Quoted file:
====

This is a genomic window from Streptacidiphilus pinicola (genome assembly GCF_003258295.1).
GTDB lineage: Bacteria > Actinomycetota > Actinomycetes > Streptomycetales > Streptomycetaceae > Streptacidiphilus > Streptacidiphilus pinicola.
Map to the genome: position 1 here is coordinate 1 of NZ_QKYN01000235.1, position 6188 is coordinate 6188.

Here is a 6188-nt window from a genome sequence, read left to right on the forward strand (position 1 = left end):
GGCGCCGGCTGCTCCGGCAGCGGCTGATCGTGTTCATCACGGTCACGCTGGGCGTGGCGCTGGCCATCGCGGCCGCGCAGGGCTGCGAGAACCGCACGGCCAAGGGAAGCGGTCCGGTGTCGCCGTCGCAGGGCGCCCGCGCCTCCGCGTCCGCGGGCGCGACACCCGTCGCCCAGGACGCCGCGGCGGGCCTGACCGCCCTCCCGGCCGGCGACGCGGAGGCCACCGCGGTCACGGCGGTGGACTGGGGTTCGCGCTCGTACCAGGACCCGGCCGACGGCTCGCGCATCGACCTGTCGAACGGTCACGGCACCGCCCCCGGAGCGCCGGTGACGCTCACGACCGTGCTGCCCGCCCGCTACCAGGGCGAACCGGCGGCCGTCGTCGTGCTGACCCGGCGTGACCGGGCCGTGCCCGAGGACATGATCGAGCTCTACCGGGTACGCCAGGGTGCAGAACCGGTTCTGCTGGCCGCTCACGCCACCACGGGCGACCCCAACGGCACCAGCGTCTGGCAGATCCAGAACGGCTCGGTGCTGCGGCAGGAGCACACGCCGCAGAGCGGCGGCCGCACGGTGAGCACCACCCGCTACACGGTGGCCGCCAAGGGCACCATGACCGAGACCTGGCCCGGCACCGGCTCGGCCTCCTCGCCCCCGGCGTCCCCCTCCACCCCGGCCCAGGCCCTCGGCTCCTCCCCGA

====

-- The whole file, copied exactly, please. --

This is a genomic window from Streptacidiphilus pinicola (genome assembly GCF_003258295.1).
GTDB lineage: Bacteria > Actinomycetota > Actinomycetes > Streptomycetales > Streptomycetaceae > Streptacidiphilus > Streptacidiphilus pinicola.
Map to the genome: position 1 here is coordinate 1 of NZ_QKYN01000235.1, position 6188 is coordinate 6188.

Here is a 6188-nt window from a genome sequence, read left to right on the forward strand (position 1 = left end):
GGCGCCGGCTGCTCCGGCAGCGGCTGATCGTGTTCATCACGGTCACGCTGGGCGTGGCGCTGGCCATCGCGGCCGCGCAGGGCTGCGAGAACCGCACGGCCAAGGGAAGCGGTCCGGTGTCGCCGTCGCAGGGCGCCCGCGCCTCCGCGTCCGCGGGCGCGACACCCGTCGCCCAGGACGCCGCGGCGGGCCTGACCGCCCTCCCGGCCGGCGACGCGGAGGCCACCGCGGTCACGGCGGTGGACTGGGGTTCGCGCTCGTACCAGGACCCGGCCGACGGCTCGCGCATCGACCTGTCGAACGGTCACGGCACCGCCCCCGGAGCGCCGGTGACGCTCACGACCGTGCTGCCCGCCCGCTACCAGGGCGAACCGGCGGCCGTCGTCGTGCTGACCCGGCGTGACCGGGCCGTGCCCGAGGACATGATCGAGCTCTACCGGGTACGCCAGGGTGCAGAACCGGTTCTGCTGGCCGCTCACGCCACCACGGGCGACCCCAACGGCACCAGCGTCTGGCAGATCCAGAACGGCTCGGTGCTGCGGCAGGAGCACACGCCGCAGAGCGGCGGCCGCACGGTGAGCACCACCCGCTACACGGTGGCCGCCAAGGGCACCATGACCGAGACCTGGCCCGGCACCGGCTCGGCCTCCTCGCCCCCGGCGTCCCCCTCCACCCCGGCCCAGGCCCTCGGCTCCTCCCCGA